5 Hint: This is exactly the same problem as the above EX. EX: A rod of length L has a nonuniform density, λ (mass per unit length) given by λ = λ o (s/l), where λ o is a constant and s is the distance from the end marked 0. (a) If the total mass of the rod is M, what is λ o? (b) Then, the mass element dm = λ o ds and you can calculate the center of mass position from the end. ANS: 2 L. Does it make sense? Compare with the uniform rod. 3 HW: (3.4) HW: (3.21) HW: (3.12) HW: (3.14) HW: (3.19) Week 8: October 8-12, Due October 15 HW: In class, we talked about the motion of a conical pendulum. It is in steady circular motion with constant angular speed ω (see Fig. 3). We will analyse this problem in two different ways: origin at point A and B. (a) Show that the net external force on the mass M is F ext = Mg tanαˆr. (b) What is the angular momentum of this pendulum when you choose point A as the origin? (c) What is the net torque ( Γ A ) on the mass in this case? (d) What is the angular momentum and the net torque ( Γ B ) on the mass when you choose point B as the origin? Ans: Γ B = MgL sin αˆφ. (e) Are your results for two cases consistent with Newton s 2nd law? HW: (3.25) HW: (3.30) HW: (3.32) You need to know the spherical polar coordinates for this problem. Read p in Taylor. Spherical Polar Coordinates Position vector: r = r r = r sin θ cosφî + r sin θ sin φĵ + r cos θˆk. Any vector: A = Arˆr + A φ ˆφ + Aθˆθ. Differential surface element: ds = (r sin θdθ)(rdφ) = r 2 sin θdθdφ. 5

6 FIG. 3: Differential volume element: dv = (r sin θdθ)(rdφ)dr = r 2 sin θdrdθdφ. 0 θ π, 0 φ 2π. HW: (Previous Exam Problem) (3.35) Hint: Attend the lectures. FIG. 4: Week 9: October 15-19, Due October 22 No Homework Enjoy the football game. Week 10: October 22-26, Due October 31 EX: (4.2) HW: (4.4) You can go back to (3.25). EX: (4.6) 6

7 HW: A mass m is shot vertically upward from the surface of the earth with initial speed v o. The gravitational force on the mass is F g = GMm where M is the mass of the earth r 2 and r is the distance from the center of the earth. R is the radius of the earth. (a) Show that the maximum height is r m = (b) and the escape velocity is v esc = 2gR. R (1 v2 o 2gR ), EX: Let s go back to the conical pendulum (WK 8 Homework). The pendulum (mass m) is rotating with angular speed ω. What is the kinetic energy? Does it change? How much work is done in one period by the tension and gravitational force, respectively? HW: (4.8) This becomes 1D problem if you express the potential and kinetic energy in terms of the angle θ (see Fig. 5 below). HW: (4.12) HW: (4.18) FIG. 5: HW: (4.24) See Fig. 6 below. Do you see the z-component of the total force completely cancels out due to symmetry? HW: (4.28) Integral Table at Week 11: October 29 - November 2, Due November 7 HW: (4.34) 7

8 FIG. 6: HW: (4.36) Hint: You will get potential energy U(θ) = mg b tan θ Mg(L EX: (4.37) (a) and (b) Ans: (a) U(φ = mgrφ + MgR cos φ. (b) Stable for 0 < φ < π 2 ; unstable for π 2 < φ < π. HW: (4.38) HW: (4.41) HW: (4.43) HW: (4.45) EX: (4.53) Week 12 & 13: November 5-16, Due November 19 EX: (5.2) EX: (5.5) (5.7) Must-know! HW: (5.12) EX: (5.16) HW: (5.23) de dt = vf damp EX: (5.24) HW: (5.29) b ). sin θ 8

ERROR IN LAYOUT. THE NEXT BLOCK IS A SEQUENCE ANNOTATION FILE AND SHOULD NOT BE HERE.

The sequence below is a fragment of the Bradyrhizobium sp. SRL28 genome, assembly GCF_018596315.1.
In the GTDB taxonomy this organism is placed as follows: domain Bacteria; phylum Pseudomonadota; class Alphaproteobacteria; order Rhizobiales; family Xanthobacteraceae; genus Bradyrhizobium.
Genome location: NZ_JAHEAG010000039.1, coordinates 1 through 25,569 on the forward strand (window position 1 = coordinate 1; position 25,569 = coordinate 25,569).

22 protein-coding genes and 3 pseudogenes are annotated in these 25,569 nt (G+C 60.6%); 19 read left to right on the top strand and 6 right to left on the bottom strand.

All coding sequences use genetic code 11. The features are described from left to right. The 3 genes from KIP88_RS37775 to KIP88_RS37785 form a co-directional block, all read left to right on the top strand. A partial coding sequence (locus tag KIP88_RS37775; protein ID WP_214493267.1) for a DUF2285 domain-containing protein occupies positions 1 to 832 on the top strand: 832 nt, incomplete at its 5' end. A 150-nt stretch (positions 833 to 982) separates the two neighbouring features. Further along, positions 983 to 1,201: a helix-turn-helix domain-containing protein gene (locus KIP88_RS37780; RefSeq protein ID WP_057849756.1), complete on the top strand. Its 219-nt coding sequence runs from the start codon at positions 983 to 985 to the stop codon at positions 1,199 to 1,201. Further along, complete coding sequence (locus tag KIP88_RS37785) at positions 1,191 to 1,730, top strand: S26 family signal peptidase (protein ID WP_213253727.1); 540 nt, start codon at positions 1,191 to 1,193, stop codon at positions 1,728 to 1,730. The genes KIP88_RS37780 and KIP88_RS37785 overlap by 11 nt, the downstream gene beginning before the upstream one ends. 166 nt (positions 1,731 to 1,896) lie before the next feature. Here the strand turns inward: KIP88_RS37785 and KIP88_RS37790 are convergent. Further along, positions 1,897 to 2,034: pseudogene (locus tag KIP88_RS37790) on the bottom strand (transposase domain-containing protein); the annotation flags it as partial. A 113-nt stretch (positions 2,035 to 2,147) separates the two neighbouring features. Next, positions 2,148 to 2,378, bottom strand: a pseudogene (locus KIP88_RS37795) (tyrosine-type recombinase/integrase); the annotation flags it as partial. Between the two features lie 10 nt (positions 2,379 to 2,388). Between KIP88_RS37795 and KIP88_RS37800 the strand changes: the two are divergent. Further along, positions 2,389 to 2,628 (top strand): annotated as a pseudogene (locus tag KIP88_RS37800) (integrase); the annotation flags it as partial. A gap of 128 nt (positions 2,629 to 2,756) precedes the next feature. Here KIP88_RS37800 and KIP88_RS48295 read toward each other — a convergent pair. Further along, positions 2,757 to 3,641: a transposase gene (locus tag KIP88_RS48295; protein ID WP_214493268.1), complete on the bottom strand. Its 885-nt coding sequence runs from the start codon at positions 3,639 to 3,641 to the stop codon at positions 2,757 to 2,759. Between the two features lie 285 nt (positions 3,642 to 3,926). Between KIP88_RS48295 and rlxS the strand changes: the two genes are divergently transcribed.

9 EX: A simple pendulum consists of a mass m suspended from a fixed point by a massless rod of length l. (a) Obtain the equation of motion. (b) Obtain the natural frequency of this system for small oscillation θ 1. (c) Discuss the motion of the pendulum when the motion takes place in a viscous medium with retarding force 2m gl θ. Ans: Critically damped. HW: In order to conduct high resolution optics experiments, it is essential to eliminate (damp out) mechanical vibrations on the equipments. An optical table is designed to provide an effective and efficient vibration isolation for this purpose. The simplest scheme is to put the table on springs with a damper. Consider the simplified vibration isolation (damping) scheme shown in the figure below. The table has mass m and the isolation system is characterized by its spring constant k and damping coefficient γ that provides a linear damping force proportional to the relative speed of the table to the floor. Choose the static floor height as your reference point of all the vertical displacement. The center of mass of the table is at x o in equilibrium (balance point between spring force and weight of the table). Now allow vertical displacements of both ground floor and the table from their equilibrium position and represent their displacements as x and y (see Figure 7). (a) Show that the equation of motion for the table is mẍ + γẋ + kx = ky + γẏ. (b) Suppose the floor vibrates vertically at an angular frequency ω expressed by y = y o cos ωt. Then the equation of motion becomes mẍ + γẋ + kx = ky o cos ωt γωy o sin ωt. To solve this inhomogeneous differential equation, one can use the same technique discussed in the class: turning it into a complex differential equation and at the end take the real part. Show that the equation for the complex solution is z + 2βż + ω 2 oz = (ω 2 o + i2βω)y o e iωt where 2β = γ m and ω2 o = k m. (c) Using a trial solution z = z o e iωt, show that [ z o y o = (d) Plot this result as a function of ω ω o. ω 4 o + 4β 2 ω 2 (ω 2 o ω 2 ) 2 + 4β 2 ω 2 ]1 2. HW: (5.35) HW: (5.41) See class notes. 9

10 FIG. 7: HW: (5.44) E dis = 2πmβωA 2 Week 14-16: Due December 5 HW: (5.48) HW: (5.51) HW: Consider a 1-D linear damped oscillator described by the conventional differential equation: ẍ + 2βẋ + ω 2 ox = 0. Follow the conventional notations for β and ω o used in the text. If this oscillator is driven by a step function given by F(t) = a for m t > 0, show that the general solution for this oscillator is x(t) = a ] [1 e βt cos ω ωo 2 1 t βe βt sin ω 1 t ω 1 for t > 0. The oscillator was at rest in its equilibrium position before the driving force hit. EX: Using the result of previous HW, describe your strategy of solving a 1-D damped oscillator driven by a square impulse force given by F(t) m = a for only 0 < t < t o. Hint: A square impulse given can be generated by a clever linear superposition of the force in the previous HW. EX: (6.1) and (6.16) HW: (6.4) HW: (6.12) 10

11 HW: (6.14) HW: (6.23) Hint: See the figure below. The arrows indicate the wind velocity. For φ 1, v(y) v o (1 + V y v o ). FIG. 8: HW: (6.25) The End 11